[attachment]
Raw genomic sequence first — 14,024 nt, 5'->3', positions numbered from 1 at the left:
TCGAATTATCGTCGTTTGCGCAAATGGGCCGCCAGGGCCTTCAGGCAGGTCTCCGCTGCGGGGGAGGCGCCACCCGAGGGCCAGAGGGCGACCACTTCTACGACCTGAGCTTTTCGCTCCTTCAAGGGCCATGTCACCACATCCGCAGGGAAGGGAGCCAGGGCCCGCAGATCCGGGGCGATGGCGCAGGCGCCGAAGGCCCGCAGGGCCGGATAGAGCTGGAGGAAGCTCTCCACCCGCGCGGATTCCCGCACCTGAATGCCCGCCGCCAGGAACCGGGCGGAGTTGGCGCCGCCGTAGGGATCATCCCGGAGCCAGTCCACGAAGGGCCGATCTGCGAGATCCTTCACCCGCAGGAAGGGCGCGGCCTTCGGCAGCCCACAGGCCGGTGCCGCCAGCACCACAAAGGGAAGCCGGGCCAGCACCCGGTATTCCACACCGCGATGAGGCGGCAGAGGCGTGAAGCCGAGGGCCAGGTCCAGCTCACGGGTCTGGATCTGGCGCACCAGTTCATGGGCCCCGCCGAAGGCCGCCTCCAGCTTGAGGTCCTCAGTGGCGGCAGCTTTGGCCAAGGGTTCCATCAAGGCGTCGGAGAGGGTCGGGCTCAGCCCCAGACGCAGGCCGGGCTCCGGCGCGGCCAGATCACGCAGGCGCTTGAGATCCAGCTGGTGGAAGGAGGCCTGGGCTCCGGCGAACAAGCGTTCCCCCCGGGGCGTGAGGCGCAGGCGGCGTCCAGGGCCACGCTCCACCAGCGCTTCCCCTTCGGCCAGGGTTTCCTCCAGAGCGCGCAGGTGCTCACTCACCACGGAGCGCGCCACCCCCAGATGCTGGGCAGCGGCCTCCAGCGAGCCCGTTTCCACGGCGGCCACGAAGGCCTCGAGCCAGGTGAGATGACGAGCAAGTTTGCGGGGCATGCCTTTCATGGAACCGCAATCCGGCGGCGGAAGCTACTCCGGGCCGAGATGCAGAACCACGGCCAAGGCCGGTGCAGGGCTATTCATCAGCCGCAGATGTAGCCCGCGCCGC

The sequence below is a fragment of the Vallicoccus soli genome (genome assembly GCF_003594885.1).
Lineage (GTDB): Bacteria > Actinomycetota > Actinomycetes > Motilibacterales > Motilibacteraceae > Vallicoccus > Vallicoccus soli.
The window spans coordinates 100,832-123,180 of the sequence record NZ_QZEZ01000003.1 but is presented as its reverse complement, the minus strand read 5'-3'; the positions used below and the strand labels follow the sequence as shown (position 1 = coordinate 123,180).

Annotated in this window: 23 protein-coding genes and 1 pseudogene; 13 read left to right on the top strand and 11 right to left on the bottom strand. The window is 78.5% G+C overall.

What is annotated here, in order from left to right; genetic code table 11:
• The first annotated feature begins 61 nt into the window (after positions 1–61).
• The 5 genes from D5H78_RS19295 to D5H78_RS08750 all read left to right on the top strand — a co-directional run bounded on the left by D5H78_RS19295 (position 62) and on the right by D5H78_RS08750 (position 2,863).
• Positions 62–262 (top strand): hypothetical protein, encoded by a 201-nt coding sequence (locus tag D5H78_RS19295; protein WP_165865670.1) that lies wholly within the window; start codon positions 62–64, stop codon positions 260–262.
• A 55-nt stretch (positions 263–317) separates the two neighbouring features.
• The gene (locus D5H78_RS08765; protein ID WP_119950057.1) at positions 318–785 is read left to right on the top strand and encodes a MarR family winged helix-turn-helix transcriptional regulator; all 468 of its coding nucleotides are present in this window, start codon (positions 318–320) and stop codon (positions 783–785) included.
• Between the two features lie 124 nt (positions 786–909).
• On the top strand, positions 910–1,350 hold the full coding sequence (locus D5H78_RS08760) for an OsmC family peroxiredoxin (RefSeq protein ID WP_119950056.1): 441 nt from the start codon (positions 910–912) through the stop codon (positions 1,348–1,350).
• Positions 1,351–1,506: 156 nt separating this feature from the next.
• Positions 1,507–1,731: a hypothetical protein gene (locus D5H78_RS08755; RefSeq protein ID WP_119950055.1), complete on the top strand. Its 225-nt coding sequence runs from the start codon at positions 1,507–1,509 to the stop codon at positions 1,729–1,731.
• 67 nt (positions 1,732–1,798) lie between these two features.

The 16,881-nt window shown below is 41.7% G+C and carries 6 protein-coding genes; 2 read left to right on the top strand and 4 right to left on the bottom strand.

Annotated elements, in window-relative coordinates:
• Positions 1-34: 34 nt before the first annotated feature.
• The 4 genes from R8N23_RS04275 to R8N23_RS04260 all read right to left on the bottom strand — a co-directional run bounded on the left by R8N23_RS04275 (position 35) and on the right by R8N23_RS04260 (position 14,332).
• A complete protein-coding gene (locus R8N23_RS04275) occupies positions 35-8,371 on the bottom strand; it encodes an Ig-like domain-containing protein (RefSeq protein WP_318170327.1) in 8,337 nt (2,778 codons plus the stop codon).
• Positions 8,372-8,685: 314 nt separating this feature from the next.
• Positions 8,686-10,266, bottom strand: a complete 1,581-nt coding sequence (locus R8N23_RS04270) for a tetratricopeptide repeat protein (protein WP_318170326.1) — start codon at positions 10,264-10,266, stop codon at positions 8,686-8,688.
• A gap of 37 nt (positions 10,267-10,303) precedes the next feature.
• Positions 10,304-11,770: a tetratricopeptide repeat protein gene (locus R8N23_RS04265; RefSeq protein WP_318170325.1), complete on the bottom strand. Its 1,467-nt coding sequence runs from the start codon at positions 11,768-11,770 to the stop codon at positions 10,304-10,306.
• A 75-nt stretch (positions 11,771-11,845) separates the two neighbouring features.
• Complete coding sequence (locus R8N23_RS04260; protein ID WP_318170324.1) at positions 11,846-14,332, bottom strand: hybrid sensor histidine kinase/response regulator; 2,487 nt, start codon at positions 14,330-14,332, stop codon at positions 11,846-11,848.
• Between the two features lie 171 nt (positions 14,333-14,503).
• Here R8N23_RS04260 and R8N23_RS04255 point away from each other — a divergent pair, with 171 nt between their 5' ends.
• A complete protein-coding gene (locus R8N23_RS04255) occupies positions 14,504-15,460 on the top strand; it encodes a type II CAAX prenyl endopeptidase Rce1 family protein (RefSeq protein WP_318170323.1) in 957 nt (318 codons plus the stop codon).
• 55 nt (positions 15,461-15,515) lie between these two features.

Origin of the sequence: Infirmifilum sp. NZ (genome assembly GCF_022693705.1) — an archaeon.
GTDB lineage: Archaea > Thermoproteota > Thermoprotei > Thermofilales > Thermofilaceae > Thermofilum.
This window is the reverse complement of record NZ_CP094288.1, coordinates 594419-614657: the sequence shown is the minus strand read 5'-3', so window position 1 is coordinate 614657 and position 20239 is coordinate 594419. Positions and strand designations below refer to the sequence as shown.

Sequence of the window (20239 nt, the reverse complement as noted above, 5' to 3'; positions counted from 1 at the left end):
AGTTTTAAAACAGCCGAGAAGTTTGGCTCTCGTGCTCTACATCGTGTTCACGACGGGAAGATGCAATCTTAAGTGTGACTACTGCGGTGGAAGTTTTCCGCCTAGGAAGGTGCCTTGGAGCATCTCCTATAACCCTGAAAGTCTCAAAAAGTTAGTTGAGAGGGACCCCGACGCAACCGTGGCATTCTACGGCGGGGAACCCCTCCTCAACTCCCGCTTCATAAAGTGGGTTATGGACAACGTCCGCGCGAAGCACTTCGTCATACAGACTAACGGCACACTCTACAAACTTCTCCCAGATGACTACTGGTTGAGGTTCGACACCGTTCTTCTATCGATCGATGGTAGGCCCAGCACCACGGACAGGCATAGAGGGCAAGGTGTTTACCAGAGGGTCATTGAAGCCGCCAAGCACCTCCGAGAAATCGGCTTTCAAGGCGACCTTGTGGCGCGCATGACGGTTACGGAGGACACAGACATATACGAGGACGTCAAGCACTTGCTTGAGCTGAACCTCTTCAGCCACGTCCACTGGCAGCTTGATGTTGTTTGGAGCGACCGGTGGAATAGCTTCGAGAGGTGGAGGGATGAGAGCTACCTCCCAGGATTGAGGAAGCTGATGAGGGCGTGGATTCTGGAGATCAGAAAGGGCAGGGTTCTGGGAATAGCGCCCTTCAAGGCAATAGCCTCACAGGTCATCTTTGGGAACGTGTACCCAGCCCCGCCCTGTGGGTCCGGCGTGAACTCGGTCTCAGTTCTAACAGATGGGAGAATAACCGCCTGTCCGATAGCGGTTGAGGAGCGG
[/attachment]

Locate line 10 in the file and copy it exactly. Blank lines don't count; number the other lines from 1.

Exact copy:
• Positions 62–262 (top strand): hypothetical protein, encoded by a 201-nt coding sequence (locus tag D5H78_RS19295; protein WP_165865670.1) that lies wholly within the window; start codon positions 62–64, stop codon positions 260–262.